Blog - Should You Feel Bad About Buying Nice Things

Should You Feel Bad About Buying Nice Things?

I know someone who is doing very well in life.  This person has had great success both personally and professionally, largely in part because of their hard work ethic.

In recent years I’ve noticed that he has begun to spend more freely on things.

For many, it might be your first thought that I might frown upon this extra spending.  But I’ve actually begun to consider that it might be a good thing, to a certain extent.

Why?  You might ask.

Let me give you a bit of background before I get into that.


My friend comes from a great family.  They are a close-knit group of good people who I feel very fortunate to know.

My friend’s parents are very humble individuals.  They live a very frugal lifestyle, and have done a great job of building up wealth without any need to show it, outwardly.  One could say, it’s in large part because they haven’t flaunted it that they’ve been able to build up wealth.

After all, if you aren’t spending all of your money, you get to save a lot more of it!

Their parents also did a great job of instilling a hard work ethic in my friend, and a sense of understanding what to truly value in life (i.e. – Family, Friendships, Experiences, etc.).  One could say that my friend was raised right!


As my friend has continued to progress in his career, he has made it a big focus of his to build wealth.  He has a family to take care of, so it is very important to him to provide safety and security for his loved ones.

He’s saved a very high percentage of his earnings, invested it wisely, and spent large amounts of time making sure that he continues to progress on his path.

In recent years, he’s begun to buy nicer and nicer things for his family.

I first noticed it when he bought a higher-end vehicle a few years ago.

It wasn’t something outrageous, like a Ferrari, but it had all of the bells and whistles.  He made it a point to talk about how it was one of the highest rated vehicles when it comes to safety.  Once again, staying in line with his values.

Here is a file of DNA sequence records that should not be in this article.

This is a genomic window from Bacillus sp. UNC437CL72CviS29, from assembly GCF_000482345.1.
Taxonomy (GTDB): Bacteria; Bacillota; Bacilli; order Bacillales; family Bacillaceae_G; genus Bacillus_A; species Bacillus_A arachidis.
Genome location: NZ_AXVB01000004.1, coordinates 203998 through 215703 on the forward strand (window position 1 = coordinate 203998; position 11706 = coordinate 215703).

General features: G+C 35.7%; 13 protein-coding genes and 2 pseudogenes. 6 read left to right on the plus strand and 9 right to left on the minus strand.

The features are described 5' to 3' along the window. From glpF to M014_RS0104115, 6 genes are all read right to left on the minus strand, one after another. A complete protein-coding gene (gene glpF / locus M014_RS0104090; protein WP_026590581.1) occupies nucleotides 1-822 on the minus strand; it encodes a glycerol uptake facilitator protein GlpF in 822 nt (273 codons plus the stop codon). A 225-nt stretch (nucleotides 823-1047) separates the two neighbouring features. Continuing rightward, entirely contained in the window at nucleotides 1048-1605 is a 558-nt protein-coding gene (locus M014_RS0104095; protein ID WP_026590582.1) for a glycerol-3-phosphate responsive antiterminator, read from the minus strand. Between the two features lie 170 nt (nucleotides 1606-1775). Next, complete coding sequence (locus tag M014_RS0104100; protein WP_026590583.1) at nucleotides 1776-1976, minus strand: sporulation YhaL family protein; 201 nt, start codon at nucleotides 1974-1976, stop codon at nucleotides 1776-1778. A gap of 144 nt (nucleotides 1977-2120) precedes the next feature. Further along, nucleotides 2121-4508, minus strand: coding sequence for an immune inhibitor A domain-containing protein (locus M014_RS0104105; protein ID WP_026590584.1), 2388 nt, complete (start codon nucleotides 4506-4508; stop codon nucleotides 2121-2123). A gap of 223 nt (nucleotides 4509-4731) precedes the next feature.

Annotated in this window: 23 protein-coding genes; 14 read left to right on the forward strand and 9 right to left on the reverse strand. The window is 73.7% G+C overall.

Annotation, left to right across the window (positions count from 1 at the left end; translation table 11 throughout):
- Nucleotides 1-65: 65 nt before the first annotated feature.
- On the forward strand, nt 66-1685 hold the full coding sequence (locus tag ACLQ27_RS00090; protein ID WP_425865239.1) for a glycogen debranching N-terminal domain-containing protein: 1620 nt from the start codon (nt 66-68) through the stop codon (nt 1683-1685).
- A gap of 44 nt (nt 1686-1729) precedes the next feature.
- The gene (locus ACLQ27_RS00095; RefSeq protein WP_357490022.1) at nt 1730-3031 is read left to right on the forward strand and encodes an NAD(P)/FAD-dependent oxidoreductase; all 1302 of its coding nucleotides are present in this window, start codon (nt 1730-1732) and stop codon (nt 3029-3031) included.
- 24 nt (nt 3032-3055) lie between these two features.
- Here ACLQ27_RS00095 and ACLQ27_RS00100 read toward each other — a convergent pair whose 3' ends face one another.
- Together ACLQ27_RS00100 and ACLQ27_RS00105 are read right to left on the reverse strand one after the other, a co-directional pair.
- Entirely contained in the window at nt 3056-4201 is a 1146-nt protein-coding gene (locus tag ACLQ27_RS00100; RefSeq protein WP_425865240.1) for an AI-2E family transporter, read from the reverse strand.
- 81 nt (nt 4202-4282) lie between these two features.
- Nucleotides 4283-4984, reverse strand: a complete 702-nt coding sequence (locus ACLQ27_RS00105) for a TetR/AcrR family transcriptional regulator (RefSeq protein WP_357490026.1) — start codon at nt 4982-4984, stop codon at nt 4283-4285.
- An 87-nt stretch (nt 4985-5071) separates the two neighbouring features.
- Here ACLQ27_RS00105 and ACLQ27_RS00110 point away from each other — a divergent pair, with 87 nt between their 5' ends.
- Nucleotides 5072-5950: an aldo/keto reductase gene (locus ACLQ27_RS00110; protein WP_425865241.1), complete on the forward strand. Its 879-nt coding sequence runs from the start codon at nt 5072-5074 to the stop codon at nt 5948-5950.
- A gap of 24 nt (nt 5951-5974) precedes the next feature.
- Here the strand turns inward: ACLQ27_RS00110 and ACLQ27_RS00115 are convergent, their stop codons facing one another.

And then, not too long ago, he and his wife purchased a beautiful home.

Their family has rapidly grown over the last few years and is now about to hit 6!  So, he opted for a larger home to fit his growing family.

Is this wrong?  I don’t think so.

Another thing they do frequently is splurge on family trips when they have relatives visiting.

For example, if they are traveling to NYC to spend a holiday with some relatives from out-of-town, they will cash in on credit card miles and get a really nice hotel suite for everyone.

So, the question now becomes, “when is it alright to spend freely?”


This isn’t an easy question to answer.

In fact, balancing your spending and savings is something that most people struggle with for the majority of their lives.  Not until you reach financial freedom can you truly stop this balancing act.

For every dollar you spend, you miss out on growing wealth and reaching financial freedom quicker.

But, for every dollar you save, you also take away some amount of joy and pleasure from today.

So, where is the balance?

This question can be answered in a million different ways, and it’s probably different for everyone.

For my friend, he spent a good portion of his younger years focused on growing his earnings potential, saving his money, and investing it.

He hasn’t reached financial freedom, but he is certainly moving toward that goal at a rapid pace.  And he is much further along that path than most.


So, what can we learn from my friend?

Here are my takeaways.

1 – The Early Years Are Crucial

The more focus you can have in the early years, the faster you’ll progress in your wealth-building.  This isn’t just for investing; it can be for career development and savings rates, as well.

2 – Spend on the things you truly value, and don’t feel bad about it.

My friend spends, but he does it on the things that matter to him and his family.  What he doesn’t do is buy useless crap that they don’t need or want.

3 – Mercilessly Cut The Expenses You Don’t Value

This is the flip side of #2.  Just like you want to feel good about spending on the things you care about, you want to be ruthless with cutting out the expenses you don’t value.

4 – Reward Yourself For Your Hard Work

Building wealth shouldn’t be all about holding back your urge to spend money.  You should feel good about the progress you are marking, and feel even better about rewarding yourself for your hard work.

If you’ve accomplished a big wealth-building goal, feel free to splurge on something you have been meaning to.  Even better if it’s something that aligns with your values.


The point I’m trying to make is that we can often be too hard on ourselves, and try to enforce unreasonable expectations.

If you are doing a poor job of saving and investing, you need to reassess and make some changes.

But if you are doing a great job, you shouldn’t feel bad about spending your money.

After all, someone has to eventually spend all of that money you’re saving!

Capably Yours,


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